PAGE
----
Lakehurst School District Opts to Preserve Relationship With Manchester
District decides against further exploring switching to Jackson after working out differences
The Lakehurst School District intends to preserve its sending-receiving relationship with Manchester schools after studying whether to move its students to Jackson.
After a feasibility study and public meetings on the topic, members of the Lakehurst Board of Education announced Tuesday that it has worked out differences with Manchester and will retain the relationship for the foreseeable future.
“Tonight, we’re bringing up our Jackson-Manchester issue that we have been researching. We had a feasibility study done, heard your concerns and questions. We have met with Manchester; they have heard our concerns and questions as well. We have had meetings with them, and they have offered us some new fees,” said board President JoAnn Septor.
“I met with (Superintendent) David Trethaway several times over the course of the month, and Mr. (Barry) Parliman (Lakehurst’s Board Administrator) escorted me on a few of those, when also meeting with their Business Administrator (Craig Lorentzen),” Lakehurst Superintendent Jill Dobrowansky said.
Dobrowansky explained that Manchester schools had proposed to reduce several fees incurred by Lakehurst — such as per pupil amounts, the cost for the resource room used to instruct special education students and transportation costs.
“We are also investigating and starting to consider sharing some services, specifically with snow removal. We currently incur the cost to rent our machines, whenever we have those flakes falling from the sky, which hopefully there won’t be any of for the remainder of the year,” said Dobrowansky.
Board Vice President Kevin Oliver also cited better communication between the districts as a catalyst for the discussions moving forward.
“They’re also opening up the communications that were lacking over the last number of years for the educational concerns between Lakehurst and Manchester,” said Oliver. “We’re also setting up another group that is correlating a lot closer than it was before, as far as the educational tracks of both Lakehurst and Manchester in the elementary and middle schools. So as they transition in, they’re along the same lines.”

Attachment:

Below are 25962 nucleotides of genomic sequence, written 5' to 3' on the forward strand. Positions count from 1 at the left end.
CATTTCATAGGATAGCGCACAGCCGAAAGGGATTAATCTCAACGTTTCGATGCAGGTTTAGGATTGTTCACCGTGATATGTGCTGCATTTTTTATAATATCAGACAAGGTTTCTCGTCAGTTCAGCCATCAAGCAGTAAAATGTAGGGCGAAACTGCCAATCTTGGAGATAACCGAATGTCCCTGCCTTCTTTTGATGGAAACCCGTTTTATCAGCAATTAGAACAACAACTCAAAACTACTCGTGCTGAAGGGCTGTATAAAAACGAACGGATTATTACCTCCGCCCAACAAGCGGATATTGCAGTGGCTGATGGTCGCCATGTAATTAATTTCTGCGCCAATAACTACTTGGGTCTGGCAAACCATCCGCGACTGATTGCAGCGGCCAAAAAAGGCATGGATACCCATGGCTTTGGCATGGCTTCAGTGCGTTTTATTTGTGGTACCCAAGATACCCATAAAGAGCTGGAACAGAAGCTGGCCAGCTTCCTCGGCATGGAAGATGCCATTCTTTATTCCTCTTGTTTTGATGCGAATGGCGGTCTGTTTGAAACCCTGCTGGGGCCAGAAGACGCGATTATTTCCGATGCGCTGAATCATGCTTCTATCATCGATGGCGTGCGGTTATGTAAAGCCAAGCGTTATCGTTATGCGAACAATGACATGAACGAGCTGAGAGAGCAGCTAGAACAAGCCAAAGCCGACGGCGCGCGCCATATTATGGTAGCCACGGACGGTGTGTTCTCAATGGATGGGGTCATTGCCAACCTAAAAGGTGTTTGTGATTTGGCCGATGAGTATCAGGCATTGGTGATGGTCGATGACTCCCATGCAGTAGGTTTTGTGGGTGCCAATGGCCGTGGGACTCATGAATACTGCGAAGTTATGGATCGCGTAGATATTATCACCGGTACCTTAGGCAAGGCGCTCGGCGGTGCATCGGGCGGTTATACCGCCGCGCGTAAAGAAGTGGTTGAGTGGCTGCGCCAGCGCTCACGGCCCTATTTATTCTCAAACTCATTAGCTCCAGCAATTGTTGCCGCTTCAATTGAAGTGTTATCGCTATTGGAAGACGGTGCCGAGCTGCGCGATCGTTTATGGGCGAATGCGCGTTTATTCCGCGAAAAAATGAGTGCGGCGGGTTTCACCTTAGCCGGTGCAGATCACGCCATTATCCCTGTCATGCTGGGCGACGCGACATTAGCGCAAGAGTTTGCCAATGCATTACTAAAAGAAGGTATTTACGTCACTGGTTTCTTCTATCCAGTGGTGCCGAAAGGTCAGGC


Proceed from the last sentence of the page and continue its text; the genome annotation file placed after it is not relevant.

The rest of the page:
Oliver said that he foresaw a better relationship going forward between the two districts, at all levels of staff hierarchy.
Dobrowansky stated that Lakehurst was examining opportunities to bring together middle school teachers from their district and Manchester’s, in order to mutually discuss classroom instruction methods and future educational opportunities for students.
“Also, we’re looking at different times to bring our kids (from Lakehurst and Manchester) together. We know that they participate with one another for some recreational activities, but we feel it’s important to bring them together in their educational settings,” said Dobrowansky.
The superintendent added that Manchester School District personnel would be visiting Lakehurst more frequently to assess what opportunities their students are looking for in high school, and to advise them of academic options they may not yet be aware of.
During the public comment session, a parent inquired to the board as to what to tell her daughter when she returned home from the meeting on the status of the school switch.
“They’re going to Manchester,” said Oliver.
When asked by that same parent whether that was the case for the foreseeable future, Oliver replied affirmatively.
Another parent asked when the contracts with Manchester would be up for renewal once again, and Oliver replied that those contracts are annual.
On the cause for the initial rift between the districts, Oliver explained that it could be “chalked up to a notice of unhappy customer relations.”
Board Administrator Barry Parliman commented that the Lakehurst School District had “enjoyed a good relationship” with the Manchester School District going back many years, and anticipated seeing that relationship continue in the future.
Prior to Tuesday evening’s meeting, the Lakehurst Board of Education had until Dec. 1 to make a decision on whether they wanted to begin the process of changing schools and have it completed for the 2013-14 academic year.